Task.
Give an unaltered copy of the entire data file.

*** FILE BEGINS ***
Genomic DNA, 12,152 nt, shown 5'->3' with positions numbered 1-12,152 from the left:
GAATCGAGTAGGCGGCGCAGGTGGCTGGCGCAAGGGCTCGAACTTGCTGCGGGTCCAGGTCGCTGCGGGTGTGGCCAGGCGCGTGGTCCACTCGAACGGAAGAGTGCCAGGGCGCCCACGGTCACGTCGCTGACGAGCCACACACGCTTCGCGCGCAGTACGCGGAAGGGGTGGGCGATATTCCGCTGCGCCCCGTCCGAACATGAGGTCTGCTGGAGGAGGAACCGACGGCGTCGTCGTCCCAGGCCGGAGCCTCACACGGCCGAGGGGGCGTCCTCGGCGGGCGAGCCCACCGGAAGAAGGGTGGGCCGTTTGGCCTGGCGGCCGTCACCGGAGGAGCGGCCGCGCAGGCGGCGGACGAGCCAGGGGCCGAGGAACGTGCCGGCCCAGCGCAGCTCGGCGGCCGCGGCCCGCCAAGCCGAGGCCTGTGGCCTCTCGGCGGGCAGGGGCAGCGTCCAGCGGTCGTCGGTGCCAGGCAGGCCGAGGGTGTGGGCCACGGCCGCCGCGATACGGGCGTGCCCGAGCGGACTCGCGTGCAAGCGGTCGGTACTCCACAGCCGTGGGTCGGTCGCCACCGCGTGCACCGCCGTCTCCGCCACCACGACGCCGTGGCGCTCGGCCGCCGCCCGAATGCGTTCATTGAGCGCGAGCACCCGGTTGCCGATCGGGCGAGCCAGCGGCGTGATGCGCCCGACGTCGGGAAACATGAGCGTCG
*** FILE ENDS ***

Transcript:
Genomic DNA, 12,152 nt, shown 5'->3' with positions numbered 1-12,152 from the left:
GAATCGAGTAGGCGGCGCAGGTGGCTGGCGCAAGGGCTCGAACTTGCTGCGGGTCCAGGTCGCTGCGGGTGTGGCCAGGCGCGTGGTCCACTCGAACGGAAGAGTGCCAGGGCGCCCACGGTCACGTCGCTGACGAGCCACACACGCTTCGCGCGCAGTACGCGGAAGGGGTGGGCGATATTCCGCTGCGCCCCGTCCGAACATGAGGTCTGCTGGAGGAGGAACCGACGGCGTCGTCGTCCCAGGCCGGAGCCTCACACGGCCGAGGGGGCGTCCTCGGCGGGCGAGCCCACCGGAAGAAGGGTGGGCCGTTTGGCCTGGCGGCCGTCACCGGAGGAGCGGCCGCGCAGGCGGCGGACGAGCCAGGGGCCGAGGAACGTGCCGGCCCAGCGCAGCTCGGCGGCCGCGGCCCGCCAAGCCGAGGCCTGTGGCCTCTCGGCGGGCAGGGGCAGCGTCCAGCGGTCGTCGGTGCCAGGCAGGCCGAGGGTGTGGGCCACGGCCGCCGCGATACGGGCGTGCCCGAGCGGACTCGCGTGCAAGCGGTCGGTACTCCACAGCCGTGGGTCGGTCGCCACCGCGTGCACCGCCGTCTCCGCCACCACGACGCCGTGGCGCTCGGCCGCCGCCCGAATGCGTTCATTGAGCGCGAGCACCCGGTTGCCGATCGGGCGAGCCAGCGGCGTGATGCGCCCGACGTCGGGAAACATGAGCGTCG